Why E-book eReaders Are The Perfect “Stocking Stuffer” Gift
Everyone is positively giddy about the new offerings of the new tablets and e-Readers being rolled out, like Amazon’s new Kindle Fire Android operated tablet PC. There is also significant buzz over the Kobo Vox and Barnes & Noble’s Nook Tablets as well. All of these models are now shipping or close to shipping for mass consumption.
The appeal is mutual as these Google Android mobile devices allows the consumer to have Web based functionality at a much more affordable price than the higher end tablets on the market.
There’s also a lot of attention being focused towards the even more affordable “stocking stuffer” priced devices such as the smaller E-Ink e-readers. The only difference being they don’t offer web browsing capabilities, but the lower price point of around $100 is attractive and is an excellent alternate.
All three of these vendors are targeting this market segment, either by strategically dropping their prices, or by introducing improved better performing tweaked versions of their previous devices.
The eReaders Amazon Offers
Amazon offers a couple lower end e-readers, starting with the basic Amazon Kindle. The price is extremely attractive at around $80, but it comes with advertisements which Amazon calls “Special Offers.” They appear directly on the screensaver as well as near the bottom of the home screen.
If you’re not interested in giving someone a Kindle which constantly pushes these ads on them, then there’s the “ad-free” ereader device for $30 more. The Kindle is a Wi-Fi ereader which weighs around 6 oz, with an E-Ink 6in. display.
The device is equipped with 2GB of storage for ebooks along with free cloud storage to store your Amazon content. The 2GB may not appear to be that much storage, but they’re designed to strictly store small footprint ebooks. If you’re looking for more space, then the Kindle Fire Tablet PC, which also offers full-fledged Web browsing is what you may be looking for.
Amazon also has what they call an “experimental browser,” where previously, the browsers which was on the Kindle were pretty basic. So this new browser should be an upgrade. This newer Amazon ereader model is the Kindle Touch. The Wi-Fi only version is offered for approximately $20 more than the basic Kindle, where the 3G version sells for around $150. The non ad model sells for $30 more.
Similar to the basic Kindle, the dimensions are similar. The advantage of this upgraded model is the storage. The Touch Kindle has 4GB of storage along with better battery life according to Amazon.
So what may be a bit of a pricing error is that the Kindle Touch or the Keyboard e-readers are close in price with the new Kindle Fire Tablet PC, which is at $199.
The Barnes & Noble eReader
Barnes & Noble currently offers one E-Ink reader, which is the Nook Simple Touch. The price is set at $99, and unlike the Amazon, has no advertising. The Simple Touch, similar to the basic Kindle Touch, offers a 6-in. display and 2GB of storage with around 1GB for actual ebook storage. The device also includes a microSD slot for additional storage.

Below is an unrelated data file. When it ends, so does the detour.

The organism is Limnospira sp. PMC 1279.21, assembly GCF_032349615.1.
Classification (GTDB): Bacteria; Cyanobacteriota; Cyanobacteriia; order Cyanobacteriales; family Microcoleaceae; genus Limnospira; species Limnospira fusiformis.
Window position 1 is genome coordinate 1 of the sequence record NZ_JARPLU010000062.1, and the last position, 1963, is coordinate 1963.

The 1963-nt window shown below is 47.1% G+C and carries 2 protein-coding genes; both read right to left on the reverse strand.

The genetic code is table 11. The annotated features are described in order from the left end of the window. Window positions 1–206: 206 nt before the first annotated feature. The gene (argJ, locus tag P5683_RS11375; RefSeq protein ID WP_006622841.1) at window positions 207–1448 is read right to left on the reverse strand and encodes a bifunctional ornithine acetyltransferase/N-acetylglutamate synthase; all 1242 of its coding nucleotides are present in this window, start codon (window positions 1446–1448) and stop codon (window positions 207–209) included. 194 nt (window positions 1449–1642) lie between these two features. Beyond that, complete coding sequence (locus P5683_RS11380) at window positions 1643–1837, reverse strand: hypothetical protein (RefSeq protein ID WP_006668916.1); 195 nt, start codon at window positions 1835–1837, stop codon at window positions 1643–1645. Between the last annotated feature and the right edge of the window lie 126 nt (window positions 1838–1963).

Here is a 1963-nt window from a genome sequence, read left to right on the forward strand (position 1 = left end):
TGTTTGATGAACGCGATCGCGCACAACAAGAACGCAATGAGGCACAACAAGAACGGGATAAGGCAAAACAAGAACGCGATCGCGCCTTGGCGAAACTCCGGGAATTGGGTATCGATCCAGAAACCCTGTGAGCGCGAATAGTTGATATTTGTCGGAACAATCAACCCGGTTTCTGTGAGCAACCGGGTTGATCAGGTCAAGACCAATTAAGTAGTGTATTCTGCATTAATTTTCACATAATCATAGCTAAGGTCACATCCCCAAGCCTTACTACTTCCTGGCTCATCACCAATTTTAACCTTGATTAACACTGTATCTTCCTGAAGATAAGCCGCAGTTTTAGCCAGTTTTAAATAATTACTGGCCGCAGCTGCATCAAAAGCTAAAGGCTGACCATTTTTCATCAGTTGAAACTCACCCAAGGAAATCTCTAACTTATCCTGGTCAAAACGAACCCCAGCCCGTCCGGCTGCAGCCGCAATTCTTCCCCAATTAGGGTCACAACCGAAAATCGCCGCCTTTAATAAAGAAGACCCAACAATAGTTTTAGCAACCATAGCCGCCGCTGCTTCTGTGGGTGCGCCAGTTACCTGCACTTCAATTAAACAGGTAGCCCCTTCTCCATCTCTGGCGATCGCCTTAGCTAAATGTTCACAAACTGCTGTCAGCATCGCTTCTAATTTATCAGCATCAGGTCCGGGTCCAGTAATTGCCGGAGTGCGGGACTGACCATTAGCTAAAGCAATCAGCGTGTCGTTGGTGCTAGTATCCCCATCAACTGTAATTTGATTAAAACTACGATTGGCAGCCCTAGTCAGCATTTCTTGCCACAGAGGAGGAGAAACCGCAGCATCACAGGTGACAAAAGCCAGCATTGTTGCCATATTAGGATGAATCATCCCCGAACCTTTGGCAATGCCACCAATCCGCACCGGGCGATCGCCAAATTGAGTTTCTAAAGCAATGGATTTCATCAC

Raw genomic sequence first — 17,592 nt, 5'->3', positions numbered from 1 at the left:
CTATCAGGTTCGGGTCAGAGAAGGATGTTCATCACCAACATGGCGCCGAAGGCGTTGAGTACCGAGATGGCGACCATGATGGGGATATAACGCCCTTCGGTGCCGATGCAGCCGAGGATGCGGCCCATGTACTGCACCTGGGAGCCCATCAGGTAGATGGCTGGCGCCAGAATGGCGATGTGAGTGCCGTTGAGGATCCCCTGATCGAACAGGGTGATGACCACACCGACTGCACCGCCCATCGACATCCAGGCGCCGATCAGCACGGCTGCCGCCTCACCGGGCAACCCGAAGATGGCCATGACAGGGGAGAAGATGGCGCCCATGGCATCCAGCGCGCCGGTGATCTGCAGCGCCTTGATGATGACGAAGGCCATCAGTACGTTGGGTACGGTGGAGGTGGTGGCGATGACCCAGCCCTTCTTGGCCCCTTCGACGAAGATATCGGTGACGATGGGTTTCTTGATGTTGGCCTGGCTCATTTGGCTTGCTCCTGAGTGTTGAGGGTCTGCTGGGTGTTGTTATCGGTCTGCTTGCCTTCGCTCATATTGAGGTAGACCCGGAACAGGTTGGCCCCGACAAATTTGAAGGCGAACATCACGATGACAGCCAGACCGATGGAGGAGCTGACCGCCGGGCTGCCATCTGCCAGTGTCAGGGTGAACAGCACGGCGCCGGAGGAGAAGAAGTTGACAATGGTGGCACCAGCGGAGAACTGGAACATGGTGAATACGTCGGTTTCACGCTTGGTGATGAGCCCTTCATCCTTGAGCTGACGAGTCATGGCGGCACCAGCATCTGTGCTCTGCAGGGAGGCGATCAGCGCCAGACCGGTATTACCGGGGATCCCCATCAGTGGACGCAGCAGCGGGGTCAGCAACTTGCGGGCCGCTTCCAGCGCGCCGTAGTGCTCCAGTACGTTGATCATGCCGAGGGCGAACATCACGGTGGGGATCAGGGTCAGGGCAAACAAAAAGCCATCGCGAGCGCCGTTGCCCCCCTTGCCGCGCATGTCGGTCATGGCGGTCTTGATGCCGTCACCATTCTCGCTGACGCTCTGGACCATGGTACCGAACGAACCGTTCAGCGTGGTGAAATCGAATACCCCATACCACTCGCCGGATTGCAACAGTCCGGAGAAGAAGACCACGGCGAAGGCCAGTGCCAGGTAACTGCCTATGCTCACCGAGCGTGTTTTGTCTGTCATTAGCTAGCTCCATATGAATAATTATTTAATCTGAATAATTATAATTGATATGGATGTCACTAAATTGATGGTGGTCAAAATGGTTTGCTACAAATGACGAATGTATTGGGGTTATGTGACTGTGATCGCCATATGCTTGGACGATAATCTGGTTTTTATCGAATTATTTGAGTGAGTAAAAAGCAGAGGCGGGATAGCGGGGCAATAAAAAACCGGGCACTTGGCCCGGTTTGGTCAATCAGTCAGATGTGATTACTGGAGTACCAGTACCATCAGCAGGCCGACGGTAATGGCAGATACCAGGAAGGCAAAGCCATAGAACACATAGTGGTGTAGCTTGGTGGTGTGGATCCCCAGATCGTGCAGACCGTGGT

The Nook Simple Touch is strictly a Wi-Fi device. Barnes & Noble offers free Wi-Fi connection when in their stores for the downloading of their ebooks, as well as from various AT&T hotspots.
Barnes & Noble has also dropped the price of its original Nook Color ereader, which is the first color e-reader to be made available. The Nook Color eReader is offered at $200, while their Nook Tablet PC is priced at $245.
Kobo eReader Still Hanging In There
The Kobo Touch is almost lost among the ereader marketplace dominated by Amazon and Barnes & Noble. The Kobo Touch also has a similar 6-in. display along with 2GB of storage with a microSD slot.
The Kobo Touch was originally priced at $130 in its efforts to keep within the same price range of its competitors. Kobo also recently announced a price drop down to $99, which is supplied with ads on the screensaver, similar to the Amazon Kindle.
Why Such Low eReader Prices
What the lower cost prices of these ereaders complies to is the “Computer Printer” theory of economics. If the Printers are sold at extremely low prices, or even at times they’re even given away, the printer manufactures can then make their profit back by the selling of the consumables, which in this case would be the printer toner and ink.
When the e-readers first began to appear, these vendors didn’t seem to adopt this theory. But recently with the under-$100 e-readers, it now appears like they have. They have all reduced the prices down to where it almost becomes an impulse buy, and could easily be considering a suitable “stocking stuffer” gift. All these ereader vendors are able to make their profits on the consumables, which is the selling of the ebooks.
So Amazon has decided to offer their fully functional tablet PC, the Kindle Fire for approximately $200 less than what the iPad is selling for. Although the newer color e-readers offer limited features, such as no Web browsing or the use of apps, their general usability can still be an excellent alternative.
It will be interesting to see if the prices for the eReaders will continue to drop. The popularity of these e-readers has proven that there is a market for them as there’s a huge amount of people who enjoy reading ebooks, and are thus willing to purchase these ereaders, primarily because of convenience.
If these vendors continue to profit from the selling of the ebooks, and the volume of sales become high enough, then perhaps it’s possible that we’ll one day see the prices for these e-book readers to be as low as the cost of a paperback, or even be given away for free.